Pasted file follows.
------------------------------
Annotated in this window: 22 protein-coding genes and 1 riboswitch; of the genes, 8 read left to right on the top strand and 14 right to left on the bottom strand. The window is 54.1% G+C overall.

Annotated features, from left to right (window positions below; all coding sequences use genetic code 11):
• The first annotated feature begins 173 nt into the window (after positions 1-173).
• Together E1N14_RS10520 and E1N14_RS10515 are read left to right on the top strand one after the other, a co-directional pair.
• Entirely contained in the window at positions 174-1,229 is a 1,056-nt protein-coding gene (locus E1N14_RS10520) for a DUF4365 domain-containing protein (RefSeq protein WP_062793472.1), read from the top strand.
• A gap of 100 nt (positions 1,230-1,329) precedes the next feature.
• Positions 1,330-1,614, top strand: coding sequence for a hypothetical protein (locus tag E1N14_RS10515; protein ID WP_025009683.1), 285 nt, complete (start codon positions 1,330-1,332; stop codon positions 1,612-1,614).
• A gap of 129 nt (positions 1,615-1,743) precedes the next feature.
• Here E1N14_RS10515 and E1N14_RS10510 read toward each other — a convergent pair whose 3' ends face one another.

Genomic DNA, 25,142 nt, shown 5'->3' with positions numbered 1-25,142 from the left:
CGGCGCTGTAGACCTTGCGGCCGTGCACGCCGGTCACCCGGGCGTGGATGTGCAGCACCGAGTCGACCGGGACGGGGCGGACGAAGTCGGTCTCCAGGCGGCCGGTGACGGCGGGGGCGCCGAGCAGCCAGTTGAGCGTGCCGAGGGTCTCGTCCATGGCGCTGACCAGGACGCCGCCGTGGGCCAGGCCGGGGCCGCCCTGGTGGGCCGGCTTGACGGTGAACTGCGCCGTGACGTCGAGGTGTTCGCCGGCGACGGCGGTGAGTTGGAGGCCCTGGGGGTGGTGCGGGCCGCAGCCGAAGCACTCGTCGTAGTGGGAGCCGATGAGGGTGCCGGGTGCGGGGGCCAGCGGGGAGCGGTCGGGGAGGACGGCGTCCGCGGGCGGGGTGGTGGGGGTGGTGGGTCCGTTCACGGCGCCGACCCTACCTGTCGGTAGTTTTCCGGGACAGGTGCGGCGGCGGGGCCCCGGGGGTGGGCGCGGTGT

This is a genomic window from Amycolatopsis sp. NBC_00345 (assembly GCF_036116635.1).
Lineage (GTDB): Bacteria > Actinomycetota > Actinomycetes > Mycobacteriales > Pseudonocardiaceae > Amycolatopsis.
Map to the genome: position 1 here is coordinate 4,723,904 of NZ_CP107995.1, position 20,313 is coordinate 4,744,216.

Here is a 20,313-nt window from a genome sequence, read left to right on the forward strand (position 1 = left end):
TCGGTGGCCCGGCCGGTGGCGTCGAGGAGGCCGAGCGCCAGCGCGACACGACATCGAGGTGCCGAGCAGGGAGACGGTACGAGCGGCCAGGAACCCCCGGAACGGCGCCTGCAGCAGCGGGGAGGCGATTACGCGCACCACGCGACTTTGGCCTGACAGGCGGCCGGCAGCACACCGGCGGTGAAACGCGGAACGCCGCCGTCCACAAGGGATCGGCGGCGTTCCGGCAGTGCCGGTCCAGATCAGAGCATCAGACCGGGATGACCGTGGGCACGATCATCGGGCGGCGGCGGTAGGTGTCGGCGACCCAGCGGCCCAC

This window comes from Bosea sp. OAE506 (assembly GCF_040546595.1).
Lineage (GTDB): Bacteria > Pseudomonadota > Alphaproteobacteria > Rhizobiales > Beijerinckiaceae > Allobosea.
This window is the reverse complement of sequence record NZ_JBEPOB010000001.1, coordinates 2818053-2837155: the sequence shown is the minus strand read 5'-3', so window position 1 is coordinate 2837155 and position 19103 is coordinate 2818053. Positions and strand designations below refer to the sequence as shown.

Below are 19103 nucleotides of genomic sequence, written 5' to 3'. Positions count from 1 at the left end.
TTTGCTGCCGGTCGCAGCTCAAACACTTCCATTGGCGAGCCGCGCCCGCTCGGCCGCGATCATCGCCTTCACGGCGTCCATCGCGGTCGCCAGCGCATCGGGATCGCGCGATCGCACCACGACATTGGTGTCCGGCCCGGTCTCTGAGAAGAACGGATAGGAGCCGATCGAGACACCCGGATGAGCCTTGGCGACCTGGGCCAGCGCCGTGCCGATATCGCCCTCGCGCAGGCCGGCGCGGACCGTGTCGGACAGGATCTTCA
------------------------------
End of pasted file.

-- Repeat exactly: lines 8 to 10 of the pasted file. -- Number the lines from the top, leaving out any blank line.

• A gap of 129 nt (positions 1,615-1,743) precedes the next feature.
• Here E1N14_RS10515 and E1N14_RS10510 read toward each other — a convergent pair whose 3' ends face one another.

Genomic DNA, 25,142 nt, shown 5'->3' with positions numbered 1-25,142 from the left: